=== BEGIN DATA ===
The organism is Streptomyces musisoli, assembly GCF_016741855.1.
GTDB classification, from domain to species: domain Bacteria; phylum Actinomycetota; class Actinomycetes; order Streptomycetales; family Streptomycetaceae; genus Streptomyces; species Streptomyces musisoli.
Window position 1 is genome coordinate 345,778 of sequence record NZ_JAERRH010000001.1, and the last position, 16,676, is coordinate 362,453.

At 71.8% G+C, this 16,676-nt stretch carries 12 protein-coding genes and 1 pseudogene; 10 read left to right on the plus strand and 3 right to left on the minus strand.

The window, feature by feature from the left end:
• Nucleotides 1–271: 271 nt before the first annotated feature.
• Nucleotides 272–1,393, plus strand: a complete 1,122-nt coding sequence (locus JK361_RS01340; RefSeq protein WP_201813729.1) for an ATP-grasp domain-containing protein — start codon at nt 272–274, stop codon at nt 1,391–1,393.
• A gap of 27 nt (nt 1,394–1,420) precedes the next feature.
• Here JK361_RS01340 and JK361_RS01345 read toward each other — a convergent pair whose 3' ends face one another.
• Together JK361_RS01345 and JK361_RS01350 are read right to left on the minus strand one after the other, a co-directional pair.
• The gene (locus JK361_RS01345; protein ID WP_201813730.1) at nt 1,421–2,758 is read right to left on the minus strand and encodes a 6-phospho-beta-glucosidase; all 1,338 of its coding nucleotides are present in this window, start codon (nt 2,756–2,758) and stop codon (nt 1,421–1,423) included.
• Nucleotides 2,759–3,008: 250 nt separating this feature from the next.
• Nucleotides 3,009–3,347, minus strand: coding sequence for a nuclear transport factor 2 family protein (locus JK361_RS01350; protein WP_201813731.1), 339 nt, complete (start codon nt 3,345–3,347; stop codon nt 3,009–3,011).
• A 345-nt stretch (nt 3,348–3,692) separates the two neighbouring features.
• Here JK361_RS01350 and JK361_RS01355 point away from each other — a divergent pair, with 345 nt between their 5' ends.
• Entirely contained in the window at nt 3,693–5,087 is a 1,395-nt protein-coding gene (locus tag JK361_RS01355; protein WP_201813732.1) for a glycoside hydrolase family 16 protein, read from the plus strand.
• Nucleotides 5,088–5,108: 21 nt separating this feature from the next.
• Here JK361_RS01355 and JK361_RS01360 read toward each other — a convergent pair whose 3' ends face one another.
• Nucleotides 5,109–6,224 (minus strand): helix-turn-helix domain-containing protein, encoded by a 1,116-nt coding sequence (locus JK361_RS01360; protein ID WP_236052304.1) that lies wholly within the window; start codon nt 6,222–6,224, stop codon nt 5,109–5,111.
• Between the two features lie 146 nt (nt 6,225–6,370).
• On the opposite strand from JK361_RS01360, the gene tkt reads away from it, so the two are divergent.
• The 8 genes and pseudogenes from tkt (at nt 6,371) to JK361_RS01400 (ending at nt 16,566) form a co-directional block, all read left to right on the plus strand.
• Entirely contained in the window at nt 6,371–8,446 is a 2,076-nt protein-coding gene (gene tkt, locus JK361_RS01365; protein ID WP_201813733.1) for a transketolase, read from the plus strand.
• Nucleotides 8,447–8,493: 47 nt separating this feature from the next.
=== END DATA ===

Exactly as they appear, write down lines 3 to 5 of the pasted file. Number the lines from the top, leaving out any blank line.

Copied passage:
Window position 1 is genome coordinate 345,778 of sequence record NZ_JAERRH010000001.1, and the last position, 16,676, is coordinate 362,453.

At 71.8% G+C, this 16,676-nt stretch carries 12 protein-coding genes and 1 pseudogene; 10 read left to right on the plus strand and 3 right to left on the minus strand.

The window, feature by feature from the left end: